So there's this blog comment thread about treason. People are just posting away at it. Then, although it has no direct connection to the discussion, one of the commenters poses a question to me (and a couple of other folks) by name.
To summarize, the other commenter, Mr. Huddleston, asks supporters of secession to explain their support of a Cause which condoned incidents such as the one he described (a physical assault on a black woman). I explain that I do it by recognizing the good and the bad, and not condoning the bad. I show that Americans do the same thing -- they recognize the good and bad in the USA's history and do not condone the bad.
This prompts another commenter to attempt to restrict what should be considered to just the founding of the USA (good) and CSA (foul). My reply to that includes a quote from an essay by Douglas Harper comparing the founding of the USA and the CSA, which includes the term "southerners."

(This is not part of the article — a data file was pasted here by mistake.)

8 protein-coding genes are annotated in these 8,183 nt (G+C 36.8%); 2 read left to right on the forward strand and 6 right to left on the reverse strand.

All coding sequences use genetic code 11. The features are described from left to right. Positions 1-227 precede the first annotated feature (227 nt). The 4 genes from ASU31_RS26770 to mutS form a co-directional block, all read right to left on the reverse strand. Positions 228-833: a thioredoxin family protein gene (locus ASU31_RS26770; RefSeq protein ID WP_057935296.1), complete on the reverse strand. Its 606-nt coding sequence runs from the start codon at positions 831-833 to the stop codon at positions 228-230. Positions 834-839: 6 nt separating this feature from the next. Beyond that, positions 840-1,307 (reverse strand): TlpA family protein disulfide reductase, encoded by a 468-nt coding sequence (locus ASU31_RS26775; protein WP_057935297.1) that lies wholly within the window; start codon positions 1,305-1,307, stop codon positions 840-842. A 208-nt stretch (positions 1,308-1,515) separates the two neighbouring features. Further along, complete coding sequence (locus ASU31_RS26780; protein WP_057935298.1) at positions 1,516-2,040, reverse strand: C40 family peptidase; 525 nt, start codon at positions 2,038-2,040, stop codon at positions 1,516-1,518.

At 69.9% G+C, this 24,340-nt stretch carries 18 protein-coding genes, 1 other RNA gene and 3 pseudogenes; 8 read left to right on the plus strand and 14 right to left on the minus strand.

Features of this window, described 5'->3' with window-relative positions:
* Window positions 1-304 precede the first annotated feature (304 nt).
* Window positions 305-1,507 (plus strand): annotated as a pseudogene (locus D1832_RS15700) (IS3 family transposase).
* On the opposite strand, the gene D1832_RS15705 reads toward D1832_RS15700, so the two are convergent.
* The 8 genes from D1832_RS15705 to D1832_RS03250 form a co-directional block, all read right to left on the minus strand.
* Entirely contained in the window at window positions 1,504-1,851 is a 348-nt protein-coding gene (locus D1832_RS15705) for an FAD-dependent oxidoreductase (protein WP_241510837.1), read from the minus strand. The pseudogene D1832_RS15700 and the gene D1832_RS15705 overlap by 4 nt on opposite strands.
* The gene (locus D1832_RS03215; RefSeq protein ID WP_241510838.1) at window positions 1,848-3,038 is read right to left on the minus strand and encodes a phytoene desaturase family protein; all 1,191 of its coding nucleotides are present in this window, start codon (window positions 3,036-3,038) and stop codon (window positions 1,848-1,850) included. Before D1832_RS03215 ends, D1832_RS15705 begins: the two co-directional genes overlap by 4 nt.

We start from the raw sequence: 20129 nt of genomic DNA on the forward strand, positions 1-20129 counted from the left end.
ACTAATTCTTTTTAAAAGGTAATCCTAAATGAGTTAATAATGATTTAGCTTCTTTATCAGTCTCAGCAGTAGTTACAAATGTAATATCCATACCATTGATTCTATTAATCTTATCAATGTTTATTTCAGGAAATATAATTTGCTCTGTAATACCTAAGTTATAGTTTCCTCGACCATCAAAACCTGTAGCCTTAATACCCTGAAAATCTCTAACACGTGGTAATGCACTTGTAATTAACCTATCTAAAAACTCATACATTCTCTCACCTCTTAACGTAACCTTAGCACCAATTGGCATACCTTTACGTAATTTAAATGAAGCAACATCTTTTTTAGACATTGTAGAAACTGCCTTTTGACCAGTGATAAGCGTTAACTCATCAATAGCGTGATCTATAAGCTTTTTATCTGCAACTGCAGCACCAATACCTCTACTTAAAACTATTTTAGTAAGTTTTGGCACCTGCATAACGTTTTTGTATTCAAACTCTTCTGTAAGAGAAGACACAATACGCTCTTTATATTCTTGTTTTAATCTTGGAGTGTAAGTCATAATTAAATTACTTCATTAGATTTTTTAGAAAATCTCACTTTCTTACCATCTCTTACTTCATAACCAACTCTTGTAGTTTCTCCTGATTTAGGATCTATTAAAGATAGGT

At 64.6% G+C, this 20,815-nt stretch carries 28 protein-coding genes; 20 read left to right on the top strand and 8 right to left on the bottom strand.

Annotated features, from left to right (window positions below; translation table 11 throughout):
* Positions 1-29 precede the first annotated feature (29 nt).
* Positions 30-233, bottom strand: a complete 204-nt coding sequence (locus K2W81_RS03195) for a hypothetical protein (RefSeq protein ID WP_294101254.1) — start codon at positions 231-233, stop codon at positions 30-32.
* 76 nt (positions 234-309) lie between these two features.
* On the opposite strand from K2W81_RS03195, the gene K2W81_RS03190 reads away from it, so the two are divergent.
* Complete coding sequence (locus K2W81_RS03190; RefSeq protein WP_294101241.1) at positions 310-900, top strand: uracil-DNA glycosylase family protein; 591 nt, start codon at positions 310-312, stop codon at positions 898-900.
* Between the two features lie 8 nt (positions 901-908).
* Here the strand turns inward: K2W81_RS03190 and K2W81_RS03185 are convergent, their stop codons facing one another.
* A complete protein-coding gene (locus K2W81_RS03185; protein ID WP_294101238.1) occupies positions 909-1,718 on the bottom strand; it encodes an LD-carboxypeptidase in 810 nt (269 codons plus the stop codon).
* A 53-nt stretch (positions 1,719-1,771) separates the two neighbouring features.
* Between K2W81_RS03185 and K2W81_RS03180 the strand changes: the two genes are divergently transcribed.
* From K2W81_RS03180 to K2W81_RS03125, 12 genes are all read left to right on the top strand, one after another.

Brooks D. Simpson makes it a race issue by saying that when I say "southerners" I mean white Southerners. That is irrelevant to either question by the other commenters, and it's irrelevant to my answers. Nevertheless, I explain that "Southerner" has traditionally referred to whites in the South, and that blacks collectively don't usually prefer any sort of regional label. He comes back with this:
I’m sure you converse with a lot of black people, Connie.The first sentence is irony -- a statement used to convey a meaning that is the opposite of its literal meaning. The conveyed meaning is that I do not converse with many black people, which is intended by Simpson to portray me as a racist. Thus, it is a personal attack which is also irrelevant to the questions put to me, and irrelevant to my answers.
Sweet Southern Boys is a fantasy: the murder of Emmett Till was the reality.
As interesting as that is, though, it is the second statement I really want to focus on.
In your opinion, how does this statement -- Sweet Southern Boys is a fantasy: the murder of Emmett Till was the reality -- relate to the discussion about whether the Confederates were treasonous, or to the subsequent discussion begun by Mr. Huddleston's question?
In a subsequent comment, Simpson says, "For a woman who studies false accusations of sexual behavior, the fact that you can’t see how that links to the Till case suggests that history is indeed a foreign land to you."
In your opinion, Rob, how does that statement -- the part in bold-face type -- how does that relate to anything in the entire thread up to the point that Simpson brought up the Till case?